U.S. Olive Oil Producers Achieve Record-Breaking Success at World Competition

Olive oil producers from five states combined to earn 95 awards, exceeding the previous record of 94 set in 2022.

After a bumper harvest, U.S. olive oil producers achieved unprecedented success at the World Competition. (Photo: Durant Olive Mill)
By Daniel Dawson
May. 16, 2024 14:17 UTC
After a bumper harvest, U.S. olive oil producers achieved unprecedented success at the World Competition. (Photo: Durant Olive Mill)

Olive oil pro­duc­ers across the United States are prais­ing a record-high 95 awards at the 2024 NYIOOC Olive Oil Competition.

Farmers and millers from five states com­bined to win 62 Gold and 33 Silver Awards from 140 entries. It was the sec­ond-high­est num­ber of U.S. brands sub­mit­ted to the World Competition, slightly behind the 149 in 2017.

It con­tin­ues to cement our rep­u­ta­tion as a pre­mier pro­ducer.- Paul Durant, co-owner, Durant Olive Mill

Only Italian pro­duc­ers sub­mit­ted more entries and earned more awards at the world’s largest olive oil qual­ity con­test.

The unpar­al­leled suc­cess of American pro­duc­ers came after a bumper crop in California, where the over­whelm­ing major­ity of U.S. olive oil is pro­duced.

See Also:The best extra vir­gin olive oil from the U.S.

According to the United States Department of Agriculture, the United States pro­duced 12,000 tons of olive oil in the 2023/24 crop year. While wet weather across the Golden State relieved the severe drought con­di­tions, the rain also cre­ated agro­nomic and logis­ti­cal chal­lenges dur­ing the har­vest.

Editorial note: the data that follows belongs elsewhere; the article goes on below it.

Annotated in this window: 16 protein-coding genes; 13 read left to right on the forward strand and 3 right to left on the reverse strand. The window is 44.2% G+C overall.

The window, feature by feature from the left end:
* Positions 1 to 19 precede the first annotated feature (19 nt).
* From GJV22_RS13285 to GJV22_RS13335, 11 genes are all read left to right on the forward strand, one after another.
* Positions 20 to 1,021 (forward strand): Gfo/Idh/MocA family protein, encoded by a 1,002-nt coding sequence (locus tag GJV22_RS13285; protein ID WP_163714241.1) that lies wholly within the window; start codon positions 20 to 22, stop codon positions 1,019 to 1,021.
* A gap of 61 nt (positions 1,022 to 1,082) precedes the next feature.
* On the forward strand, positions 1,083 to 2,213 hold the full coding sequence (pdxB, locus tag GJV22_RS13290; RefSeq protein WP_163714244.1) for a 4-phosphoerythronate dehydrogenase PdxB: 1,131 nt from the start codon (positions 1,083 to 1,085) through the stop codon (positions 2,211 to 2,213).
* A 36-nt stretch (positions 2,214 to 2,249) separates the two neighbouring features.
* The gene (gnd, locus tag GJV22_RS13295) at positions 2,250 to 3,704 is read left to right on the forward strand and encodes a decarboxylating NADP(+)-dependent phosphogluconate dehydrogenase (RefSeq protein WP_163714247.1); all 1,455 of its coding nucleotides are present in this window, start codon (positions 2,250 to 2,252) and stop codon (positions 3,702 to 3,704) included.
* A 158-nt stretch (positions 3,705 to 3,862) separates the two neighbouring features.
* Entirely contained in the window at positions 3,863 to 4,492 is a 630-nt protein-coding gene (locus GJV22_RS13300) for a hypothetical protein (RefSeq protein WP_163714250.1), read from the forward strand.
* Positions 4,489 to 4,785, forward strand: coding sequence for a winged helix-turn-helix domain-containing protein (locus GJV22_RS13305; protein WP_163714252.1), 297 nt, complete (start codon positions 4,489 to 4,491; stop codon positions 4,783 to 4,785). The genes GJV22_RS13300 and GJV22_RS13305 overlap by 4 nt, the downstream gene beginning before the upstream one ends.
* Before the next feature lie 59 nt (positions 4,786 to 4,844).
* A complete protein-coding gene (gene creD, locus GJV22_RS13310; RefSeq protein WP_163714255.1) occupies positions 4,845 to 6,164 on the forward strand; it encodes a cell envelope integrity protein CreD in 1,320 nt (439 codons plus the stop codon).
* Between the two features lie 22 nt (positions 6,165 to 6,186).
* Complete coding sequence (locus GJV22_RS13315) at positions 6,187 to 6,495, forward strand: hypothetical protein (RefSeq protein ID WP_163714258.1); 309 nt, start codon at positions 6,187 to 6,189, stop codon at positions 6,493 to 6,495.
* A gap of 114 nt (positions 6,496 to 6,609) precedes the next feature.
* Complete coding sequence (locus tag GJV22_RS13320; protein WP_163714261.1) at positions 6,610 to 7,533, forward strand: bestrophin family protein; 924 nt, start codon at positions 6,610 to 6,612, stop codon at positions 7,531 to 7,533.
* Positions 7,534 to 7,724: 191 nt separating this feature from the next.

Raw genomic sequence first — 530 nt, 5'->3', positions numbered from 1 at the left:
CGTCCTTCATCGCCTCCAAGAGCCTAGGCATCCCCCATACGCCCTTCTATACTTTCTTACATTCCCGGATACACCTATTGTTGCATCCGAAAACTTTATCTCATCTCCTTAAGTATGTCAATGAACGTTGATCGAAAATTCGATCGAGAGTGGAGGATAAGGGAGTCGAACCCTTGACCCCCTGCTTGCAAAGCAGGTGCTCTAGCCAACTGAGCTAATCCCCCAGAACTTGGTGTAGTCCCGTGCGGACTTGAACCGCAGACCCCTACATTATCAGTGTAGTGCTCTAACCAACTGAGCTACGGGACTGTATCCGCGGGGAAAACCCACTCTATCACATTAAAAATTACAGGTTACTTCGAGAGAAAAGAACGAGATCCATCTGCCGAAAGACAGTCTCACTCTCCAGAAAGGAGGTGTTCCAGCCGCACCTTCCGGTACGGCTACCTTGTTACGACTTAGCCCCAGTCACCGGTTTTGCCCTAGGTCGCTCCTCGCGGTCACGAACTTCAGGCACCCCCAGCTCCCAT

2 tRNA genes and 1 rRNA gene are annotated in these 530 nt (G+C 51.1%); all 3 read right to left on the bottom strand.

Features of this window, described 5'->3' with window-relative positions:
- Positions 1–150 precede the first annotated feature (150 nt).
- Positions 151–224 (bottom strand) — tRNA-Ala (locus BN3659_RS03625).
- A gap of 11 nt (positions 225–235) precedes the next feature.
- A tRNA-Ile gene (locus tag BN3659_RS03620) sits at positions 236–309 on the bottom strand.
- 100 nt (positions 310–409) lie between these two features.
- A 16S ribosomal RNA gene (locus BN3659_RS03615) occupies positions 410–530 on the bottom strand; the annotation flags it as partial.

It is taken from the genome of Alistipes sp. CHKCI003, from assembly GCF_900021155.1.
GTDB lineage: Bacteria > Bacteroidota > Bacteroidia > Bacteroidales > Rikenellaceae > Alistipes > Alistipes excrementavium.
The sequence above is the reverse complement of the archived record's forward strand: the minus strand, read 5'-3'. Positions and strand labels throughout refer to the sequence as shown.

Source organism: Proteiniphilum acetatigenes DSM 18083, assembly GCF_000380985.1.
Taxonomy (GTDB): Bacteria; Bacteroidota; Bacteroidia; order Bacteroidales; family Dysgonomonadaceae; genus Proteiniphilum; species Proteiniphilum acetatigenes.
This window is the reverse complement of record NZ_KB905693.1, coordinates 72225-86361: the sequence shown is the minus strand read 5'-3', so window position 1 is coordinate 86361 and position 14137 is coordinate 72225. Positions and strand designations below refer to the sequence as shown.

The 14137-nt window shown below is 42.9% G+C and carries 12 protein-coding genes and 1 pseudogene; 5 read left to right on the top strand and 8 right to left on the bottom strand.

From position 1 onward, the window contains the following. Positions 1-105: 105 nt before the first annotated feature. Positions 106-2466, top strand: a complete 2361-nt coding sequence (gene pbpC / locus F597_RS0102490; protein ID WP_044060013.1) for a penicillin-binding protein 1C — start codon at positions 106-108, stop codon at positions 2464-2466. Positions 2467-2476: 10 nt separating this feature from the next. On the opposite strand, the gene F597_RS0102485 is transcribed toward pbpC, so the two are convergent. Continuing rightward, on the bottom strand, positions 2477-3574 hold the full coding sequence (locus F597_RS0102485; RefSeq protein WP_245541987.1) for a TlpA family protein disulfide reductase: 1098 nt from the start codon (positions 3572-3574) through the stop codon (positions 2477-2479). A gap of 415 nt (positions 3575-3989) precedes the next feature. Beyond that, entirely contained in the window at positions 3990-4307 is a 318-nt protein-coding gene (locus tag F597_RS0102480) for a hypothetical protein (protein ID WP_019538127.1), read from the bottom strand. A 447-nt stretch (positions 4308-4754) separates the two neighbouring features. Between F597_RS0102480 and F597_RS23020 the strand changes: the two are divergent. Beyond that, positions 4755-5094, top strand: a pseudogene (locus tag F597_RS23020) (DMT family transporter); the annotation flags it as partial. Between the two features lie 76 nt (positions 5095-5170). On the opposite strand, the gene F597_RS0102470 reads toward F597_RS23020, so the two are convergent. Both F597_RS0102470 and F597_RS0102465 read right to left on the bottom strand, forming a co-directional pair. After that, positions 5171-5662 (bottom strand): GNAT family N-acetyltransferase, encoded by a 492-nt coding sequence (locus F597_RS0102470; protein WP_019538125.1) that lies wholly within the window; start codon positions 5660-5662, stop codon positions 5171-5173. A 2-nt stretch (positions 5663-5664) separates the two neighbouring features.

California Olive Ranch (COR), the largest U.S. olive oil pro­ducer, is among this year’s win­ners.

COR earned a Gold Award and Silver Award for its 100-per­cent California brands and a Gold Award for its Global Blend, made from 10 per­cent California olive oil. (Lucini, an Italian extra vir­gin olive oil owned by COR, also earned two Gold Awards.)


Mary Mori is the vice president of quality and research at California Olive Ranch (Photo: California Olive Ranch)

We are elated to receive these hon­ors,” said Mary Mori, COR’s vice pres­i­dent of qual­ity and research and devel­op­ment. As one of the most rep­utable and trusted com­pe­ti­tions out there, receiv­ing these awards is always a pause for cel­e­bra­tion and a true tes­ta­ment to our com­mit­ment to pro­duc­ing great-tast­ing, high-qual­ity prod­ucts.”

Mori added that the awards came after a mod­er­ate crop,” prais­ing the work of the company’s farm­ing team for over­com­ing the main chal­lenges the com­pany faced and ensur­ing that the olives arrived from the groves to the mills quickly.

See Also:Data Will Define Next 25 Years at California Olive Ranch, CEO Says

The main issue was the heat – the warmer weather was­n’t ideal for pick­ing,” Mori said. As a result, we had to adjust irri­ga­tion tim­ing not to cause the fruit to shrivel and dry out.”

Luckily, these intense tem­per­a­tures occurred only dur­ing the first week of har­vest,” she added. The tem­per­a­tures cooled sig­nif­i­cantly, allow­ing us to go full boar into har­vest with lit­tle issues.”

The team behind Pasolivo cel­e­brated win­ning four NYIOOC awards, bring­ing their total to 36.


Pasolivo is already pruning in preparation for another award-winning year in 2025. (Photo: Pasolivo)

According to Olive Oil Times World Rankings data, Pasolivo is the most-awarded U.S. pro­ducer in the competition’s 12-year his­tory and the fourth most suc­cess­ful over­all.

It is an honor to con­tinue to win such high acco­lades each year at this com­pe­ti­tion,” said gen­eral man­ager Marisa Bloch. Continuously win­ning such amaz­ing acco­lades helps solid­ify the valid­ity and qual­ity of our brand,” she added. We con­tinue to show con­sumers that we are a top pro­ducer who con­tin­ues to bring qual­ity to the table.”

Bloch said Pasolivo enjoyed a bumper 2023/24 har­vest, but rain pushed back the orig­i­nal har­vest date, result­ing in a race against time to har­vest the olives while still green.